Send the link below via email or IMCopy
Present to your audienceStart remote presentation
- Invited audience members will follow you as you navigate and present
- People invited to a presentation do not need a Prezi account
- This link expires 10 minutes after you close the presentation
- A maximum of 30 users can follow your presentation
- Learn more about this feature in our knowledge base article
Do you really want to delete this prezi?
Neither you, nor the coeditors you shared it with will be able to recover it again.
Make your likes visible on Facebook?
You can change this under Settings & Account at any time.
Finding Walt Whitman
Transcript of Finding Walt Whitman
When you read these, I, that was visible, am become invisible;
Now it is you, compact, visible, realizing my poems, seeking me;
Fancying how happy you were, if I could be with you, and become your comrade;
Be it as if I were with you. (Be not too certain but I am now with you.)
Leaves of Grass, *73
Born May 31st 1819 in West Hills, Long Island
Saw himself early on as "American"
Went to school until he was 11
Worked as an office clerk, printer's assistant and a teacher.
Read the classics, but never went to college.
A facination for writing and for the big city led him to become a journalist
He took a trip west that exposed him to more of America
In 1855 he published "Leaves of Grass" with his own money
"Leaves" continued to be revised until it was in its 9th edition
Whitman ignored tradition, abandoning rhyme schemes, "the king's English" and meter.
He invented a way of writing that expressed what he saw and how he felt.
He created poetry without limits because the lines flowed into one another, pulling the reader in.
He claimed to be the voice of America - identifying himself in "Leaves of Grass" with every element in the universe
He was self made - creating his image as the "every man"
At first glance full of contradictions, he was "in the crowd, but not of it"
Whitman went to care for his brother who was wounded at the First Battle of Fredericksburg
While there Whitman cared for many other wounded soldiers
What he saw profoundly affected him and his writing
He wrote that "the real war will never get in the books" knowing that the toll of the war was felt by those in the hospitals and left dying on the battlefield
I HEAR America singing, the varied carols I hear;
Those of mechanics—each one singing his, as it should be, blithe and strong;
The carpenter singing his, as he measures his plank or beam,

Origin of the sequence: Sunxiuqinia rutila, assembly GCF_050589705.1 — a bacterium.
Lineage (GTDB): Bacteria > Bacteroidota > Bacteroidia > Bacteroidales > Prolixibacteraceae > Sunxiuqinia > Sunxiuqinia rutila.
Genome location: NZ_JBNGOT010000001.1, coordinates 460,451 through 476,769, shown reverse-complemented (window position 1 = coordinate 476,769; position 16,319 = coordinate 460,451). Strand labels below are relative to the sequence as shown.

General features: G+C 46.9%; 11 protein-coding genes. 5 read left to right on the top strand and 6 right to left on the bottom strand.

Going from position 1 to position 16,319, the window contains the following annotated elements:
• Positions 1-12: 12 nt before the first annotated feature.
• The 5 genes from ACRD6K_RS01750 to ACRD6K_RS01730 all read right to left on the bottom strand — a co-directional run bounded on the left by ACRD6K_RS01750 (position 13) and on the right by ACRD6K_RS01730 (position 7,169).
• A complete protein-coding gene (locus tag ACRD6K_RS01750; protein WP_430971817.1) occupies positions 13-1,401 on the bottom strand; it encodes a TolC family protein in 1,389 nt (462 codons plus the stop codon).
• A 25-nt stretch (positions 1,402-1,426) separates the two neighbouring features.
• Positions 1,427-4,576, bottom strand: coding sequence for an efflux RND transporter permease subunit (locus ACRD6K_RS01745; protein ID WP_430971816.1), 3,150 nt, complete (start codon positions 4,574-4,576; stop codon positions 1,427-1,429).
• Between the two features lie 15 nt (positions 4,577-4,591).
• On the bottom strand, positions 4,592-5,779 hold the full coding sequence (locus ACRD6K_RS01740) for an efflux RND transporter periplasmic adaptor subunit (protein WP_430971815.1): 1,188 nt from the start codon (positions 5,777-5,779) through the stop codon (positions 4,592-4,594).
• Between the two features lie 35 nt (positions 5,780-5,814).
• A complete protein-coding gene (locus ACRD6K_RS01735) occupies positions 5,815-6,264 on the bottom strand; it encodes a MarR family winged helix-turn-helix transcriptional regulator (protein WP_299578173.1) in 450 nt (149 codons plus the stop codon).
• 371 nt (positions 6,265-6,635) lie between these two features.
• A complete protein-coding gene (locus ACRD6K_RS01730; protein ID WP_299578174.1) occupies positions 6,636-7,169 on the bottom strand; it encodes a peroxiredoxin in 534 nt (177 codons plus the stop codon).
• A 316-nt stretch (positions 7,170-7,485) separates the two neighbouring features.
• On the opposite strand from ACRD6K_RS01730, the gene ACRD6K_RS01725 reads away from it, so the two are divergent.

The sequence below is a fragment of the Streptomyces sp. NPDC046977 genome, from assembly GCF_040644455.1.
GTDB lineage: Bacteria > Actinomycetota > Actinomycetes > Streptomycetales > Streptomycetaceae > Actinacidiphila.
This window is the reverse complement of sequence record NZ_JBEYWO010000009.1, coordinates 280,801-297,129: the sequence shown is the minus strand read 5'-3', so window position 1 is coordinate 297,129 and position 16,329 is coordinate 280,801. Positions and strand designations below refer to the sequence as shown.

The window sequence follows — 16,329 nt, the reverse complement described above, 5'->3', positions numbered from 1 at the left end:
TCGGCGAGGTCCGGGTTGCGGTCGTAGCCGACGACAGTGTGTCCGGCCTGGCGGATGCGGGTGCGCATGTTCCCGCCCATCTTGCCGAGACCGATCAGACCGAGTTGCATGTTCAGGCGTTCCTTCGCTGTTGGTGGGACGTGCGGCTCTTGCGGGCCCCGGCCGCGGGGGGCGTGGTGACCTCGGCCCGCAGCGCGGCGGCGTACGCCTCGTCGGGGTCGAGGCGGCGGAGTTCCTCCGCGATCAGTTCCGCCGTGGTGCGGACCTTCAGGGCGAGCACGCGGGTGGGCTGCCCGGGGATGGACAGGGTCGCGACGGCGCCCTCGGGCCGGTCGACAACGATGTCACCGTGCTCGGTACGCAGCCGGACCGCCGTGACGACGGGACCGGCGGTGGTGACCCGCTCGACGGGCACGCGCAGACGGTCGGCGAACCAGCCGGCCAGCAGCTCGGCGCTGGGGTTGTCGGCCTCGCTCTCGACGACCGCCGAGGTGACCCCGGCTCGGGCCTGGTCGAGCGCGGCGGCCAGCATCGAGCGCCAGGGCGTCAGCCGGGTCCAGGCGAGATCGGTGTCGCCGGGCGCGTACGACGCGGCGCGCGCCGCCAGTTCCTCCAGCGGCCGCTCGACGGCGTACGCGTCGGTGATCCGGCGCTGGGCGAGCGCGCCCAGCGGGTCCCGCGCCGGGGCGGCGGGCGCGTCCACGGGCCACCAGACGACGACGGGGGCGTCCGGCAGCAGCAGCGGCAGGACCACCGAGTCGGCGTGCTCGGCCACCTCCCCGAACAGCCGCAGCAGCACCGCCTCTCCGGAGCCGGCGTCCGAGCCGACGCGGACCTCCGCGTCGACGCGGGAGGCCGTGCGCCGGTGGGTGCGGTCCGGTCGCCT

The mason singing his, as he makes ready for work, or leaves off work;
The boatman singing what belongs to him in his boat—the deckhand singing on the steamboat deck;
The shoemaker singing as he sits on his bench—the hatter singing as he stands;
The wood-cutter’s song—the ploughboy’s, on his way in the morning, or at the noon intermission, or at sundown;
The delicious singing of the mother—or of the young wife at work—or of the girl sewing or washing—Each singing what belongs to her, and to none else;
The day what belongs to the day—At night, the party of young fellows, robust, friendly,
Singing, with open mouths, their strong melodious songs.
A SIGHT in camp in the day-break grey and dim,
As from my tent I emerge so early, sleepless,
As slow I walk in the cool fresh air, the path near by the hospital tent,
Three forms I see on stretchers lying, brought out there, untended lying,
Over each the blanket spread, ample brownish woollen blanket,
Grey and heavy blanket, folding, covering all.
Curious, I halt, and silent stand;
Then with light fingers I from the face of the nearest, the first, just lift the blanket:
Who are you, elderly man so gaunt and grim, with well-grey’d hair, and flesh all sunken about the eyes?
Who are you, my dear comrade?
Then to the second I step—And who are you, my child and darling?
Who are you, sweet boy, with cheeks yet blooming?
Then to the third—a face nor child, nor old, very calm, as of beautiful yellow-white ivory;
Young man, I think I know you—I think this face of yours is the face of the Christ himself;
Dead and divine, and brother of all, and here again he lies.
The spotted hawk swoops by and accuses me—he complains of my gab and my loitering.
I too am not a bit tamed—I too am untranslatable;
I sound my barbaric yawp over the roofs of the world.
The last scud of day holds back for me;
It flings my likeness after the rest, and true as any, on the shadow’d wilds;
It coaxes me to the vapor and the dusk.
I depart as air—I shake my white locks at the runaway sun;
I effuse my flesh in eddies, and drift it in lacy jags.
I bequeathe myself to the dirt, to grow from the grass I love;
If you want me again, look for me under your boot-soles.
You will hardly know who I am, or what I mean;
But I shall be good health to you nevertheless,
And filter and fibre your blood.
Failing to fetch me at first, keep encouraged;
Missing me one place, search another;
I stop somewhere, waiting for you.
I, too, sing America.
I am the darker brother.
They send me to eat in the kitchen
When company comes,
But I laugh,
And eat well,
And grow strong.
I'll be at the table
When company comes.
Say to me,
"Eat in the kitchen,"
They'll see how beautiful I am
And be ashamed--
I, too, am America.